New Rules

While reading this blog post you might want to listen to the song New Rules by Dua Lipa if you haven’t heard it too many times already! It might just get you into the sassy new start mood that I’m trying to convey.

When something bad happen, a lot of people aim to change something about themselves. This is often at the start of the new year or people aim to start something new on a Monday or at the beginning of a new month. I’ve used the start of this new term at uni to make a few changes. Last term was a shambles in many ways; despite getting all my work in on time and getting some good grades I feel that it wasn’t all done in the best state of mind. Really, it was my mind that was a shambles; I was never in control of my emotions leading to crying on a night out for no reason, arriving at study sessions more flustered than a headless chicken, not leaving the house for a few days, feeling too busy to see people and a whole host of other things that meant I wasn’t a happy person. I’m convinced that this is all because doing a masters is so devoid of structure that my mind was constantly trying to work out what I should be doing and if I was doing it right! My brain was a constant chatter of activity which left me unable to sleep well and I know that I’m the worst person to be around when I’m tired!

I was lucky that I had a skiing holiday lined up at the end of last term and it helped me to put the previous three months in perspective. It didn’t take me long to come to the conclusion that I needed to change something, or a few things as it turned out, and I made this list of new rules that I had to follow if I was to stay sane and healthy!

  1. Go for a walk at least once a week
  2. No scrolling after 7.30pm and no phone after 10.30pm
  3. Read before you go to bed
  4. Go to bed by 11pm
  5. Take a vitamin D every day
  6. Go and socialise when you feel down
  7. Put £1 in a pot whenever you want to eat chocolate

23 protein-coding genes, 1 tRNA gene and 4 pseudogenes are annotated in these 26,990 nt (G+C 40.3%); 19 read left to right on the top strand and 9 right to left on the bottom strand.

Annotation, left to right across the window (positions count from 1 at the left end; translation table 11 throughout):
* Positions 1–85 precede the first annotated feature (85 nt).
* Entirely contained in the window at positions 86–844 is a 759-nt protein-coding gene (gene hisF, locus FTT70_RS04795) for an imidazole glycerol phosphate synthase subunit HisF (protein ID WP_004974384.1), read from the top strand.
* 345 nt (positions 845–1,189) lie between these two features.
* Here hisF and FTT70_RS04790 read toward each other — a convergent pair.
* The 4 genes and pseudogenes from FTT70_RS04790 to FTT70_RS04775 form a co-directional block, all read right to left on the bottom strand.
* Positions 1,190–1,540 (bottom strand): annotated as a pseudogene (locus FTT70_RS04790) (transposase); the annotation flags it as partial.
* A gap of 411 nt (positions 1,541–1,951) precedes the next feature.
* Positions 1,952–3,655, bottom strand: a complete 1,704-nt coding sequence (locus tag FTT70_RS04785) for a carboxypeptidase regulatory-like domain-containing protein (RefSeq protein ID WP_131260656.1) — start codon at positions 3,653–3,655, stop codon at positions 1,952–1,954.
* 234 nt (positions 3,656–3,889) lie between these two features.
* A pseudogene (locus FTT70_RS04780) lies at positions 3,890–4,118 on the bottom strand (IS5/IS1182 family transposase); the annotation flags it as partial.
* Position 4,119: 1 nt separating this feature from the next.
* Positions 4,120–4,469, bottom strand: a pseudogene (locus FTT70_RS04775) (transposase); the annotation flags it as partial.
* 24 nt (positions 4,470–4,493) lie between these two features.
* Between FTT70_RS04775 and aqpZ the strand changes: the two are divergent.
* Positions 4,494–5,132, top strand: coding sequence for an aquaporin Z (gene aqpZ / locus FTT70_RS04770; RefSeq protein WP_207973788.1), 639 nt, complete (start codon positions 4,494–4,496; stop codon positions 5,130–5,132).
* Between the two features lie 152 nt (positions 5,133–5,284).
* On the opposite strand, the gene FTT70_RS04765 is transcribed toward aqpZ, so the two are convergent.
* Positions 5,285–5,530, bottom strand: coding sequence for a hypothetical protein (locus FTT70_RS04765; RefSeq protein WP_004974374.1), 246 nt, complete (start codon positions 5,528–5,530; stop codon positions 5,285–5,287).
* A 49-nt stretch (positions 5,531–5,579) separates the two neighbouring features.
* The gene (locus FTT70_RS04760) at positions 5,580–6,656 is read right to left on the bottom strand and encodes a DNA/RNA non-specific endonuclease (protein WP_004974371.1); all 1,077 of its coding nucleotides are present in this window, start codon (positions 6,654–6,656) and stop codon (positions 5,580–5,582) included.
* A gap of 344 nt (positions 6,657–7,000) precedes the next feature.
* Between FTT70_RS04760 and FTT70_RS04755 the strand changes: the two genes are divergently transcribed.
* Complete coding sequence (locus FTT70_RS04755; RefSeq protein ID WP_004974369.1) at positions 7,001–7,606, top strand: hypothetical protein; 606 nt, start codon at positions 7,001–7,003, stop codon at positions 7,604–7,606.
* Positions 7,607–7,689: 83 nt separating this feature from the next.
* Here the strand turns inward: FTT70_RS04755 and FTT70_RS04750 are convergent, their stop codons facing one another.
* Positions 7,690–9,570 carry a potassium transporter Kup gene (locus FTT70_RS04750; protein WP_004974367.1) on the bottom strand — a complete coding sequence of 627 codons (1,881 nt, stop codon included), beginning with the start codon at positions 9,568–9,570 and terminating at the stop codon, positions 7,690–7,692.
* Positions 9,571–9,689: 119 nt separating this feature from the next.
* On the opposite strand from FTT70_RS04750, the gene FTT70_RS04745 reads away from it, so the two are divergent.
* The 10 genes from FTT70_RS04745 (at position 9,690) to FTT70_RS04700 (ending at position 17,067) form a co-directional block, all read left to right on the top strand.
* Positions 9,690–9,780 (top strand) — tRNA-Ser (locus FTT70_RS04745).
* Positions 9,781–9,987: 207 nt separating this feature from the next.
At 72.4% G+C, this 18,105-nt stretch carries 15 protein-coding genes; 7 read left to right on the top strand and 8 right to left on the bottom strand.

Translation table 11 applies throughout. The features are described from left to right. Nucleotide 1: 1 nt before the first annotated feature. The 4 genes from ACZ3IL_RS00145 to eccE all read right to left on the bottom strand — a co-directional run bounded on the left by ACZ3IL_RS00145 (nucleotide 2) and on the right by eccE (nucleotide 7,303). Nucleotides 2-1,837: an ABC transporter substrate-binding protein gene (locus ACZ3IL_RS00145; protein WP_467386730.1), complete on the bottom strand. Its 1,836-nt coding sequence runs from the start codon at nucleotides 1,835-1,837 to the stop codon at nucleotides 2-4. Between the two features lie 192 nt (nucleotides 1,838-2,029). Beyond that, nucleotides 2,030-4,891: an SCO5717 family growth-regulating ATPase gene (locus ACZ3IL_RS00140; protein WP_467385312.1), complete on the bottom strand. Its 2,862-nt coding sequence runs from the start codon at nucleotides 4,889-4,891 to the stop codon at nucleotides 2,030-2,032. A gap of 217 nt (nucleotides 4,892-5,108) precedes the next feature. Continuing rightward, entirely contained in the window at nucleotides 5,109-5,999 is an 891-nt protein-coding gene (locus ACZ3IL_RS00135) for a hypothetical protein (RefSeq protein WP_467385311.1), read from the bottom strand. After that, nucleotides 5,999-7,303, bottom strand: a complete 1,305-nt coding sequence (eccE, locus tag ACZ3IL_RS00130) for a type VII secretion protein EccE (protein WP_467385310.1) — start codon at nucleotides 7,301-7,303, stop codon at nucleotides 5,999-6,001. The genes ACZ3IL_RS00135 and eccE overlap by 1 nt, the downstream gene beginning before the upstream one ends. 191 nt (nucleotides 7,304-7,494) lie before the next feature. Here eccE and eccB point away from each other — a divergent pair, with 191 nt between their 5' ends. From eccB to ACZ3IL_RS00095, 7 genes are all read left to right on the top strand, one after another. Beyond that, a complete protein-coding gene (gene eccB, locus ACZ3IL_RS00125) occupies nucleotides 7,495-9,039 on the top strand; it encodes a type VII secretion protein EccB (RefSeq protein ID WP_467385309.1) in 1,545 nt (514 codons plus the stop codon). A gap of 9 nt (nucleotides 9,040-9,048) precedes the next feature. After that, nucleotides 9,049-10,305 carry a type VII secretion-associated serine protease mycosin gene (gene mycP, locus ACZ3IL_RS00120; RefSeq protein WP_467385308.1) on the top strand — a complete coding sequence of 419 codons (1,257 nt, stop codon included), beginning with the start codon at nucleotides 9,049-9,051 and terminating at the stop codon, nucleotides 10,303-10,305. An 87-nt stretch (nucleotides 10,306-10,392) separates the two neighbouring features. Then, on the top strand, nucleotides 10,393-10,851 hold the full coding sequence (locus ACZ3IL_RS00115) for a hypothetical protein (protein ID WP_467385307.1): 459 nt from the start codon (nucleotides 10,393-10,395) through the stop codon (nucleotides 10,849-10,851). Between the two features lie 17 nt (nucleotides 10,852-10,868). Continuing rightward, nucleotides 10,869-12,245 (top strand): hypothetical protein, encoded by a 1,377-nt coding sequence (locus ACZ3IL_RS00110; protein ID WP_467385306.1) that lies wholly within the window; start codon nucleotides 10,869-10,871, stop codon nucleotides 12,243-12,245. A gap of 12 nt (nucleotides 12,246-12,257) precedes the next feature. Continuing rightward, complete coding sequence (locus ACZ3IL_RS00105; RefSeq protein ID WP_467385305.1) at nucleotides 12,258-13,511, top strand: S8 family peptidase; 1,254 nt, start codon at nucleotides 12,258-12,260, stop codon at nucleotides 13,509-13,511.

8. Do self- hypnosis at least once a week
  9. Set realistic goals every day
  10. Volunteer at least once a month

I will now explain these rules so that they don’t seem so random!

  1. Go for a walk at least once a week

Not only does a walk give me the chance to get out of the house and get some fresh air, it also gives me some space to take my camera and do some photography on the way! It doesn’t have to be a long walk, I’m lucky that there is a very large park with great views and open spaces really close to me! I could dedicate a whole day to this walk as a day off or just pop off for a couple of hours. My housemates also like going on walks so sometimes I have some company and we can all chat about random things that are on our minds.

  1. No scrolling after 7.30pm and no phone after 10.30pm

I know that I am prone to scrolling through social media too much and it wastes so much time that could be spent doing something productive like knitting! Also, evenings are when I spend time with my housemates; why would I want to scroll through social media when I could be talking to them and hearing about their day?!

I read somewhere that using your phone after a certain time at night or too close to bedtime stimulates your mind too much and stops you sleeping well. Don’t quote me on that though! Also, anything that comes onto my phone past 10.30pm can wait until the morning and all my friends know that I would never intentionally ignore them if I didn’t reply until the morning.

  1. Read before you go to bed

Keeping on the bed theme, I know that reading helps me to clear my mind and focus on a fictional world that doesn’t involve anything to do with me. I love immersing myself in a good story and I know that reading is many people’s answer to escaping their own world!

  1. Go to bed by 11pm

This is a really important rule for me because when I don’t get enough sleep I am the human equivalent of grumpy cat. Not something that I want to inflict on my lovely housemates! I aspire to wake up at 7.30am every day but I can only do that if I go to bed at a reasonable hour and 11pm means that my essential 8 or 9 hours of sleep will lead me to get up at 7 or 8am at least!

  1. Take vitamin D every day

In some group work that we did on dementia, an expert that we talked to said that being deficient in vitamin D was a factor in developing dementia. If that’s not enough, my mum showed me a Good Housekeeping article that said being deficient in vitamin D gave women an increased risk of getting breast cancer! Still not enough? Vitamin D is good for your immune system, bone health and also improving your mood! Taking a tiny vitamin D tablet every morning suddenly seems like a no brainer and something that everyone can do!

  1. Go and socialise when you feel down